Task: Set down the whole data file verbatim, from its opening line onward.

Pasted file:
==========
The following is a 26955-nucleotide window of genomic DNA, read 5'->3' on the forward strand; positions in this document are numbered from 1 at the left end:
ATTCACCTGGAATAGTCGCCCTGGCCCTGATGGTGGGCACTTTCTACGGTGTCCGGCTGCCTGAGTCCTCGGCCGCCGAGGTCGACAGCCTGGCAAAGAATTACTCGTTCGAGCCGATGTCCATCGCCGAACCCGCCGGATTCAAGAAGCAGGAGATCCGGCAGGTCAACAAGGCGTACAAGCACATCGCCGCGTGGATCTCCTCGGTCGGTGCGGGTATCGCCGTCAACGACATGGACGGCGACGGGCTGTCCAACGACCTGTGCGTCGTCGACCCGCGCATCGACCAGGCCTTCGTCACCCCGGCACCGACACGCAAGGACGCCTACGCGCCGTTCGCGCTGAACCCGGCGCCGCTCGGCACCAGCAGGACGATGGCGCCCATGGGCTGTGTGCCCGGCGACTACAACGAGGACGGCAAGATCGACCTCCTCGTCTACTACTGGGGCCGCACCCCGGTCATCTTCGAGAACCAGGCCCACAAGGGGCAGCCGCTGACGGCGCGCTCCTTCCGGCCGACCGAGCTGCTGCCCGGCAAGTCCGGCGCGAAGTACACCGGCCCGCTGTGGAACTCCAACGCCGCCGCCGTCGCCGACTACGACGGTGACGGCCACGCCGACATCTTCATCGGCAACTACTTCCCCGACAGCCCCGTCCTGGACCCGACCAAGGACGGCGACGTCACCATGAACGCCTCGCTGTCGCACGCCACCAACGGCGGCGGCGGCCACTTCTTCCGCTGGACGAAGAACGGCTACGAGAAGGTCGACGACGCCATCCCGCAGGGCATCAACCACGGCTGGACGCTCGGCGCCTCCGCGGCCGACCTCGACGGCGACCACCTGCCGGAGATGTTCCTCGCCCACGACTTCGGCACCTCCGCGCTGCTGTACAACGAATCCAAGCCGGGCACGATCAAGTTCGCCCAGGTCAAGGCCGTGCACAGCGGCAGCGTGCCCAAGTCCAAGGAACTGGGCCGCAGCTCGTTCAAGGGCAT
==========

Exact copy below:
The following is a 26955-nucleotide window of genomic DNA, read 5'->3' on the forward strand; positions in this document are numbered from 1 at the left end:
ATTCACCTGGAATAGTCGCCCTGGCCCTGATGGTGGGCACTTTCTACGGTGTCCGGCTGCCTGAGTCCTCGGCCGCCGAGGTCGACAGCCTGGCAAAGAATTACTCGTTCGAGCCGATGTCCATCGCCGAACCCGCCGGATTCAAGAAGCAGGAGATCCGGCAGGTCAACAAGGCGTACAAGCACATCGCCGCGTGGATCTCCTCGGTCGGTGCGGGTATCGCCGTCAACGACATGGACGGCGACGGGCTGTCCAACGACCTGTGCGTCGTCGACCCGCGCATCGACCAGGCCTTCGTCACCCCGGCACCGACACGCAAGGACGCCTACGCGCCGTTCGCGCTGAACCCGGCGCCGCTCGGCACCAGCAGGACGATGGCGCCCATGGGCTGTGTGCCCGGCGACTACAACGAGGACGGCAAGATCGACCTCCTCGTCTACTACTGGGGCCGCACCCCGGTCATCTTCGAGAACCAGGCCCACAAGGGGCAGCCGCTGACGGCGCGCTCCTTCCGGCCGACCGAGCTGCTGCCCGGCAAGTCCGGCGCGAAGTACACCGGCCCGCTGTGGAACTCCAACGCCGCCGCCGTCGCCGACTACGACGGTGACGGCCACGCCGACATCTTCATCGGCAACTACTTCCCCGACAGCCCCGTCCTGGACCCGACCAAGGACGGCGACGTCACCATGAACGCCTCGCTGTCGCACGCCACCAACGGCGGCGGCGGCCACTTCTTCCGCTGGACGAAGAACGGCTACGAGAAGGTCGACGACGCCATCCCGCAGGGCATCAACCACGGCTGGACGCTCGGCGCCTCCGCGGCCGACCTCGACGGCGACCACCTGCCGGAGATGTTCCTCGCCCACGACTTCGGCACCTCCGCGCTGCTGTACAACGAATCCAAGCCGGGCACGATCAAGTTCGCCCAGGTCAAGGCCGTGCACAGCGGCAGCGTGCCCAAGTCCAAGGAACTGGGCCGCAGCTCGTTCAAGGGCAT